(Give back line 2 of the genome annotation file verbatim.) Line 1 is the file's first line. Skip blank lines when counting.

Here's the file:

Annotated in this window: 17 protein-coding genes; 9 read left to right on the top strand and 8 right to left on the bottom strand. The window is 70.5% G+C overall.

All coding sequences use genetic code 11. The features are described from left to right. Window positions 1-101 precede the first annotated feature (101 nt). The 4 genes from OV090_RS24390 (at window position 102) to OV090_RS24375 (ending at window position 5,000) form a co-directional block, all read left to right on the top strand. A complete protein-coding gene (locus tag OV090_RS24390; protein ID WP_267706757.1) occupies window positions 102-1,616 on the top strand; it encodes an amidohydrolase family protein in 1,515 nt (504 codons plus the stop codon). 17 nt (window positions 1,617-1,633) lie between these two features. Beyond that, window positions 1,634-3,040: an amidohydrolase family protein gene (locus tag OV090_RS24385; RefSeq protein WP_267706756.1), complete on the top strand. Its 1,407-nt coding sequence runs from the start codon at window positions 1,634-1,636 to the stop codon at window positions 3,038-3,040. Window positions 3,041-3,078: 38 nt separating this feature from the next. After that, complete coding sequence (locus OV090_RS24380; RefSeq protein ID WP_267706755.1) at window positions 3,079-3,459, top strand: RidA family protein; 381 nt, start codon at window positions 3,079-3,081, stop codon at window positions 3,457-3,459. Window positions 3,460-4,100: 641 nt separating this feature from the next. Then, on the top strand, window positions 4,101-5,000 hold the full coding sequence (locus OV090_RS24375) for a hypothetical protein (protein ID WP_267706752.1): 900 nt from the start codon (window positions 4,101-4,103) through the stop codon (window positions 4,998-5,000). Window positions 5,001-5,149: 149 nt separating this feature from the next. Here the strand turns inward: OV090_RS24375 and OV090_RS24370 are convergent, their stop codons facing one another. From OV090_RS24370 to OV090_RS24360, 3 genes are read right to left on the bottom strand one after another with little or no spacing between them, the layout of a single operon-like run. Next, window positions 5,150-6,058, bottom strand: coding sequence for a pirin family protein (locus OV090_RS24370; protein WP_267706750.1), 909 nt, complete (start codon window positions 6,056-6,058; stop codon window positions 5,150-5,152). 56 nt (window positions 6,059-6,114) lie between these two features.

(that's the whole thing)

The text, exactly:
All coding sequences use genetic code 11. The features are described from left to right. Window positions 1-101 precede the first annotated feature (101 nt). The 4 genes from OV090_RS24390 (at window position 102) to OV090_RS24375 (ending at window position 5,000) form a co-directional block, all read left to right on the top strand. A complete protein-coding gene (locus tag OV090_RS24390; protein ID WP_267706757.1) occupies window positions 102-1,616 on the top strand; it encodes an amidohydrolase family protein in 1,515 nt (504 codons plus the stop codon). 17 nt (window positions 1,617-1,633) lie between these two features. Beyond that, window positions 1,634-3,040: an amidohydrolase family protein gene (locus tag OV090_RS24385; RefSeq protein WP_267706756.1), complete on the top strand. Its 1,407-nt coding sequence runs from the start codon at window positions 1,634-1,636 to the stop codon at window positions 3,038-3,040. Window positions 3,041-3,078: 38 nt separating this feature from the next. After that, complete coding sequence (locus OV090_RS24380; RefSeq protein ID WP_267706755.1) at window positions 3,079-3,459, top strand: RidA family protein; 381 nt, start codon at window positions 3,079-3,081, stop codon at window positions 3,457-3,459. Window positions 3,460-4,100: 641 nt separating this feature from the next. Then, on the top strand, window positions 4,101-5,000 hold the full coding sequence (locus OV090_RS24375) for a hypothetical protein (protein ID WP_267706752.1): 900 nt from the start codon (window positions 4,101-4,103) through the stop codon (window positions 4,998-5,000). Window positions 5,001-5,149: 149 nt separating this feature from the next. Here the strand turns inward: OV090_RS24375 and OV090_RS24370 are convergent, their stop codons facing one another. From OV090_RS24370 to OV090_RS24360, 3 genes are read right to left on the bottom strand one after another with little or no spacing between them, the layout of a single operon-like run. Next, window positions 5,150-6,058, bottom strand: coding sequence for a pirin family protein (locus OV090_RS24370; protein WP_267706750.1), 909 nt, complete (start codon window positions 6,056-6,058; stop codon window positions 5,150-5,152). 56 nt (window positions 6,059-6,114) lie between these two features.